I have recognized a recurring theme among physicians. “Medicine is not what it used to be,” a colleague had once said.
I would hear statements like, “I used to be able to take care of my patients without having to convince anyone or insurance companies of the value of my work. I could see so many more patients in the past than I can now. Now they want us to document the BMIs and our counselling in the chart. Meaningful use? I think I spend more time charting than actually seeing patients. Maybe I need a scribe.”
The ever-changing scope of medicine, and its various requirements undoubtedly have had an effect on the practice of medicine. Many providers find it challenging to balance all the requirements with actually spending quality time with their patients. With the frequency of new regulations, it is not hard to imagine the disillusion some feel.
There doesn’t appear to be enough time for the issues that patients want to discuss, and there don’t seem to be enough appointments in the day to accommodate all the patients that need to be seen while also returning other patient calls and addressing labs and phone messages.
Combining that with patients’ complaints of higher copays for doctor visits and therapy, one may be tempted to sacrifice a quality patient experience for a perceived sense of efficiency (or in come cases, just getting through the day) so you can get back to sorting out the pile of paperwork on your desk while keeping a seemingly positive outlook so the office runs smoothly.
Listening to them reminded me of an experience I had during residency training that informed my outlook on patient visits and time management.
I was advised of the immense value in negotiating an agenda at the beginning of every patient encounter and inasmuch as it made sense to me, there were times I felt like I could do without it, counting on the encounter turning out OK anyway.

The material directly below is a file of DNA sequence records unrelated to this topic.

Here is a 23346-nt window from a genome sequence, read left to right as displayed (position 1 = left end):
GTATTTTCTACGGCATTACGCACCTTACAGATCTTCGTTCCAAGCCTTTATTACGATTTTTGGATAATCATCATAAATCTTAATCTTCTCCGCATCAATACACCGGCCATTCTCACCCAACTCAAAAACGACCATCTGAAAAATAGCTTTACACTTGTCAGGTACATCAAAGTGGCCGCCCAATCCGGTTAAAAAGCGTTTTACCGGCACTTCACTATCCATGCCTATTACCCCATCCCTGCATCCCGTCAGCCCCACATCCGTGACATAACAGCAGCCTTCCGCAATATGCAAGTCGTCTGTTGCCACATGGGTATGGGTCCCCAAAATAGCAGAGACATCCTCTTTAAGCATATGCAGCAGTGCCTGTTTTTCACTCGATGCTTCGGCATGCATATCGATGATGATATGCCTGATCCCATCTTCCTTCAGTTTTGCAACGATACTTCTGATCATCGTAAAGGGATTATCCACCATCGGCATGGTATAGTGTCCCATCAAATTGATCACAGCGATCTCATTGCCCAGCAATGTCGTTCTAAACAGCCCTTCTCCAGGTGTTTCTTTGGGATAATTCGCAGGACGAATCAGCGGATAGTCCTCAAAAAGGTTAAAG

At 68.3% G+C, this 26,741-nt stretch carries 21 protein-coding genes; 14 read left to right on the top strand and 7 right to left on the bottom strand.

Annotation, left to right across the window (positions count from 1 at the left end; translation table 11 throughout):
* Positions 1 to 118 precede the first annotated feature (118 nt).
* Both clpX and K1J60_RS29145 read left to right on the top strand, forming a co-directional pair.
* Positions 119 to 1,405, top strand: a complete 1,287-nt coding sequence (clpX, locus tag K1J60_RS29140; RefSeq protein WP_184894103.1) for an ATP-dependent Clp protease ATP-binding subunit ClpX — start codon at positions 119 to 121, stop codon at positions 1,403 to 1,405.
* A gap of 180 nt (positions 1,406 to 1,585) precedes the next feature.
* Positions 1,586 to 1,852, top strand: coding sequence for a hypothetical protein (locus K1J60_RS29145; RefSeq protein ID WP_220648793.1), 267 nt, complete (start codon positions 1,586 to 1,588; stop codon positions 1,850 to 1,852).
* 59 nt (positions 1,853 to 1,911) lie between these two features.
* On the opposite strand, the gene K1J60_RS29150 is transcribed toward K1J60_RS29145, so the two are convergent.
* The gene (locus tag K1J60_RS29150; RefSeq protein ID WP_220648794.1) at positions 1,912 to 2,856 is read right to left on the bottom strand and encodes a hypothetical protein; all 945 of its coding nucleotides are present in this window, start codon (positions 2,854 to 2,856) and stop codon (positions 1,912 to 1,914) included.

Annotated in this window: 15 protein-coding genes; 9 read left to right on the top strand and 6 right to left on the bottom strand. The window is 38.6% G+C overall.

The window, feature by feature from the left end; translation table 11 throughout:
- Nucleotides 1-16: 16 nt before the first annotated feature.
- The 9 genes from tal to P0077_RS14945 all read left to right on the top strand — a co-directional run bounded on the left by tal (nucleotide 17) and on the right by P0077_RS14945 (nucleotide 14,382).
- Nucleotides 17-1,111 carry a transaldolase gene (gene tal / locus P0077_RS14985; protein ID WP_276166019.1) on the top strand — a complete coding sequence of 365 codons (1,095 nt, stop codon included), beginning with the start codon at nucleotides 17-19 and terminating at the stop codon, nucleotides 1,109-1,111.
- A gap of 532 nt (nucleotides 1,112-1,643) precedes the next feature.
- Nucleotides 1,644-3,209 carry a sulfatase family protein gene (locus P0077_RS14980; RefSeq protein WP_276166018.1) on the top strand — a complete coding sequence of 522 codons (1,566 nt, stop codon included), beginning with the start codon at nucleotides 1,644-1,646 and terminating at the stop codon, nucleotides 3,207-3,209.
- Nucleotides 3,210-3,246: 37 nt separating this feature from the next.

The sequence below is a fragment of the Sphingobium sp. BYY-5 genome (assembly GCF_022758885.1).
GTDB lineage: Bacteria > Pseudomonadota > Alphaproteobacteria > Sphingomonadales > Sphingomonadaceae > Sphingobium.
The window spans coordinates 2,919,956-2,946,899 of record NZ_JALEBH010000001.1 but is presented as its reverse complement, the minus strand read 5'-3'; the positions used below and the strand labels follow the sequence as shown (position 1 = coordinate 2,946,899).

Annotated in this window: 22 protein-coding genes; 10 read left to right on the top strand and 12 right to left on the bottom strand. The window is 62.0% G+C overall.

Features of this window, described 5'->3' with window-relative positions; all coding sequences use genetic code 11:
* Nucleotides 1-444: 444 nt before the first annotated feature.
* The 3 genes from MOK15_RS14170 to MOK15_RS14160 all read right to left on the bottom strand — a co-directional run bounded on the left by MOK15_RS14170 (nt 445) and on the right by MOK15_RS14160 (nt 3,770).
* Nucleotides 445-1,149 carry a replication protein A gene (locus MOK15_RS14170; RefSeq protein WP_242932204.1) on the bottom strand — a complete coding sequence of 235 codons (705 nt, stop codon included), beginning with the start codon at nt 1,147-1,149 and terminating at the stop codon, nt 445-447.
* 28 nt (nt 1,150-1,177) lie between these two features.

One particular encounter did not turn out OK.
I had a patient who was brought to the clinic by a representative from the adult foster home where he lived. He was accompanied by a female family member who was visiting from out of town. I entered the encounter room and noticed various things: a form that needed to be filled out, bottles of medication that needed to be refilled, and in the relative’s hand a list of all the issues that they wanted to address.
I surveyed the room and I felt it was my job to do the best I could for him. To me then, that meant trying to deal with all his concerns in the time allotted. I wanted to save them the “stress” of coming back for multiple visits.
After introducing myself and my role, I took the patient’s medication list, which was outdated, and started updating it in the patient’s electronic health record (EHR) from the laptop computer I had in my hand. After a little while, I turned to them and asked, “What is the first thing on your list?”